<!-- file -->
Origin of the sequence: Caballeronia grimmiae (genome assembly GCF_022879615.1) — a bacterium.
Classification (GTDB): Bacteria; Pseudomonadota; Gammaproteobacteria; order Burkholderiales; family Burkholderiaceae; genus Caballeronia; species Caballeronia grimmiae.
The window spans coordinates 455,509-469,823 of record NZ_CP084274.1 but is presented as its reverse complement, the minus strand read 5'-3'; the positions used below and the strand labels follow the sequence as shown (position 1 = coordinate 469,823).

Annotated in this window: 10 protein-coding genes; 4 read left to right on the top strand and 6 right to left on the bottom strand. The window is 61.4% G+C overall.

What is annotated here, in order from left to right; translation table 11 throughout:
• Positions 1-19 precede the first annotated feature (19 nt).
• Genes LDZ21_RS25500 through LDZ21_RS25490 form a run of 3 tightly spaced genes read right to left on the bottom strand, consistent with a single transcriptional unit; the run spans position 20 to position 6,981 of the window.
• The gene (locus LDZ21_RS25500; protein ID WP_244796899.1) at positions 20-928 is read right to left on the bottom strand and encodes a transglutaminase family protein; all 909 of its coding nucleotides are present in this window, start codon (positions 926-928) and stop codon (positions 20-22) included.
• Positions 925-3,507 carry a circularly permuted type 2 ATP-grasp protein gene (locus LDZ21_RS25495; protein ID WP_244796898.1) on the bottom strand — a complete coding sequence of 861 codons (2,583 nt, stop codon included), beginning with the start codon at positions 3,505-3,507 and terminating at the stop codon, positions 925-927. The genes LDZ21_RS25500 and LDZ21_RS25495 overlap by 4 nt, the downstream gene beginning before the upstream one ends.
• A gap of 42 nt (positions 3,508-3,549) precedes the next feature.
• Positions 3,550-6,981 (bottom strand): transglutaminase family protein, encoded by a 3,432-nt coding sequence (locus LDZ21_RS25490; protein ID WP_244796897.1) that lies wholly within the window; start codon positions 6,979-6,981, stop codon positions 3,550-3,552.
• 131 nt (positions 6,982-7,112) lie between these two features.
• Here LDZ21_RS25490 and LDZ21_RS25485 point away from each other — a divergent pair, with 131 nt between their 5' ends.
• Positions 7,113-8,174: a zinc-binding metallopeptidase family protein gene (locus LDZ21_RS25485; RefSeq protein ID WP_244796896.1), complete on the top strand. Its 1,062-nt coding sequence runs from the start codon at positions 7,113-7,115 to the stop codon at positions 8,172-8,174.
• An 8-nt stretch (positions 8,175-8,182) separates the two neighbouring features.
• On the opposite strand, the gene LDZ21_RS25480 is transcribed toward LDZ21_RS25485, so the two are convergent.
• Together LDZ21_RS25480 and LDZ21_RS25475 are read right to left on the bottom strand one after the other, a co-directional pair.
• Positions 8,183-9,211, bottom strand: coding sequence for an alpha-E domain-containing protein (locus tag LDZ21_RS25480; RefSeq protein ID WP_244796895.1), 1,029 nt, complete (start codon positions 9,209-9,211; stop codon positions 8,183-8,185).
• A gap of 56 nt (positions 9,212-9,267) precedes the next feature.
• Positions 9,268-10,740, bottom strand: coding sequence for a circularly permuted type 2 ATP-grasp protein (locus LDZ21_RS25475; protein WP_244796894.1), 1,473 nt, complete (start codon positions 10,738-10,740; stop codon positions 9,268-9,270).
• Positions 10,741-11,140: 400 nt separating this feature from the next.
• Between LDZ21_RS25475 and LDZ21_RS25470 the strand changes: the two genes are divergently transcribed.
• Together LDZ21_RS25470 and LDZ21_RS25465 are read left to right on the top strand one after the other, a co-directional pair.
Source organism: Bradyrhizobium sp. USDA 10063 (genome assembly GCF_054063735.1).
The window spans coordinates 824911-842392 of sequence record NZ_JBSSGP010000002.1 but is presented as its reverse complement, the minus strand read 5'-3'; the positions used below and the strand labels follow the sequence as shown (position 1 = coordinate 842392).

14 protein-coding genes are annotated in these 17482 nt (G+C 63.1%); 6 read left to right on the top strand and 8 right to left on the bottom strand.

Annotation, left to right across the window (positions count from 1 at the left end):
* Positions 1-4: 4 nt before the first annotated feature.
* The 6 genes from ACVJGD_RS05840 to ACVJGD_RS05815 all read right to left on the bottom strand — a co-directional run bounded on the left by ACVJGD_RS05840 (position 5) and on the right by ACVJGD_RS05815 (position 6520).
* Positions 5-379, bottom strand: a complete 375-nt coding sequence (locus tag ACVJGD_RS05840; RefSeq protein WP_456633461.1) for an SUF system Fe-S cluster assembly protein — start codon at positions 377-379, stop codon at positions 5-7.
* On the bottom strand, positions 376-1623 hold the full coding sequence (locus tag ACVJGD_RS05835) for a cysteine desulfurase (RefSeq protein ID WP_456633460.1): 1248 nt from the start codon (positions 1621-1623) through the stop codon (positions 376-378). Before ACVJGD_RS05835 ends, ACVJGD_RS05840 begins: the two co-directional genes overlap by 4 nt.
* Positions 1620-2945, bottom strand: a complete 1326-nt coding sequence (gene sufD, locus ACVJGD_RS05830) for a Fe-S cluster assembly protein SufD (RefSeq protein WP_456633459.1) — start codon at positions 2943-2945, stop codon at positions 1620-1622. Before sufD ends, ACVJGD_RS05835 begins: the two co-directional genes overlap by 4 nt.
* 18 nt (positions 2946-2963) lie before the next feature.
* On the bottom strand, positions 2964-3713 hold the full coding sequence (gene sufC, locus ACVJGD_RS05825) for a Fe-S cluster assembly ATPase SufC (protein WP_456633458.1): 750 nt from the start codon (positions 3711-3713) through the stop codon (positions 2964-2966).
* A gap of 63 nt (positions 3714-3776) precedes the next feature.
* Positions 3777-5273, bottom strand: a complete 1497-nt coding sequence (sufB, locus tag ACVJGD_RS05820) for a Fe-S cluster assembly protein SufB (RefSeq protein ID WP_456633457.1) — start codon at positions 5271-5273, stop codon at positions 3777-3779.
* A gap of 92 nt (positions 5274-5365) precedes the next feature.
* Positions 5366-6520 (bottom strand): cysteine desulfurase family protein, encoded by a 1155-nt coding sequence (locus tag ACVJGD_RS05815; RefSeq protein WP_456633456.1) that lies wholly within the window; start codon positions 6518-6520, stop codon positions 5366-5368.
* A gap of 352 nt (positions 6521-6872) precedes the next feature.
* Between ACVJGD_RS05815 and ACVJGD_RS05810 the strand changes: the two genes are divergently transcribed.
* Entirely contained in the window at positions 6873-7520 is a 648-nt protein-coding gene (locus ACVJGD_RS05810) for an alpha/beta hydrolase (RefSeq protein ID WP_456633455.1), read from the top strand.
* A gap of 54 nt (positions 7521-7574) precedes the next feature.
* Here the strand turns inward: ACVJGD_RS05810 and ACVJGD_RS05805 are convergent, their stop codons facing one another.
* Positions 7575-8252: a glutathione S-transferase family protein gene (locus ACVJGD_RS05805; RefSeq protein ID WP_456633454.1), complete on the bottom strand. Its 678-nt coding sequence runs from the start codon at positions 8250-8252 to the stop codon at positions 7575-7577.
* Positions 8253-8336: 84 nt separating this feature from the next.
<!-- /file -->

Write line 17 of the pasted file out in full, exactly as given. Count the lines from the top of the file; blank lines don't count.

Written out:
• Together LDZ21_RS25480 and LDZ21_RS25475 are read right to left on the bottom strand one after the other, a co-directional pair.